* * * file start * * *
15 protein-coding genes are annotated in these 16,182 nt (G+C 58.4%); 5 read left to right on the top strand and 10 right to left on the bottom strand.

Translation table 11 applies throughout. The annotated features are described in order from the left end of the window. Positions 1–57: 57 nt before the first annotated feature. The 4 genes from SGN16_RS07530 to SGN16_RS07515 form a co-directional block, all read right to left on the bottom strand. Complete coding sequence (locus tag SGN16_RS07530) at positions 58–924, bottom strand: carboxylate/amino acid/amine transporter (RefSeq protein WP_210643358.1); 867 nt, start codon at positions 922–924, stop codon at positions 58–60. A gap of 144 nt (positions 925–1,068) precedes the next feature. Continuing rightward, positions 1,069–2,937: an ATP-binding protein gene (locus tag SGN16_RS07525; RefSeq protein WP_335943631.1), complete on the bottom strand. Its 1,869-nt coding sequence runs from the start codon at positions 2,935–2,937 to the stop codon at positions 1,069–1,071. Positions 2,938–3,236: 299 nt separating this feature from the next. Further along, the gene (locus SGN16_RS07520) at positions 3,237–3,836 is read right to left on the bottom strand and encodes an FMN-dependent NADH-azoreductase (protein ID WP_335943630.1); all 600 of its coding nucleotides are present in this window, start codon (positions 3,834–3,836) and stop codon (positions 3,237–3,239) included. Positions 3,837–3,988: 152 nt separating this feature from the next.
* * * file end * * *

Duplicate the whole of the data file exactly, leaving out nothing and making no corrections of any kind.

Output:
15 protein-coding genes are annotated in these 16,182 nt (G+C 58.4%); 5 read left to right on the top strand and 10 right to left on the bottom strand.

Translation table 11 applies throughout. The annotated features are described in order from the left end of the window. Positions 1–57: 57 nt before the first annotated feature. The 4 genes from SGN16_RS07530 to SGN16_RS07515 form a co-directional block, all read right to left on the bottom strand. Complete coding sequence (locus tag SGN16_RS07530) at positions 58–924, bottom strand: carboxylate/amino acid/amine transporter (RefSeq protein WP_210643358.1); 867 nt, start codon at positions 922–924, stop codon at positions 58–60. A gap of 144 nt (positions 925–1,068) precedes the next feature. Continuing rightward, positions 1,069–2,937: an ATP-binding protein gene (locus tag SGN16_RS07525; RefSeq protein WP_335943631.1), complete on the bottom strand. Its 1,869-nt coding sequence runs from the start codon at positions 2,935–2,937 to the stop codon at positions 1,069–1,071. Positions 2,938–3,236: 299 nt separating this feature from the next. Further along, the gene (locus SGN16_RS07520) at positions 3,237–3,836 is read right to left on the bottom strand and encodes an FMN-dependent NADH-azoreductase (protein ID WP_335943630.1); all 600 of its coding nucleotides are present in this window, start codon (positions 3,834–3,836) and stop codon (positions 3,237–3,239) included. Positions 3,837–3,988: 152 nt separating this feature from the next.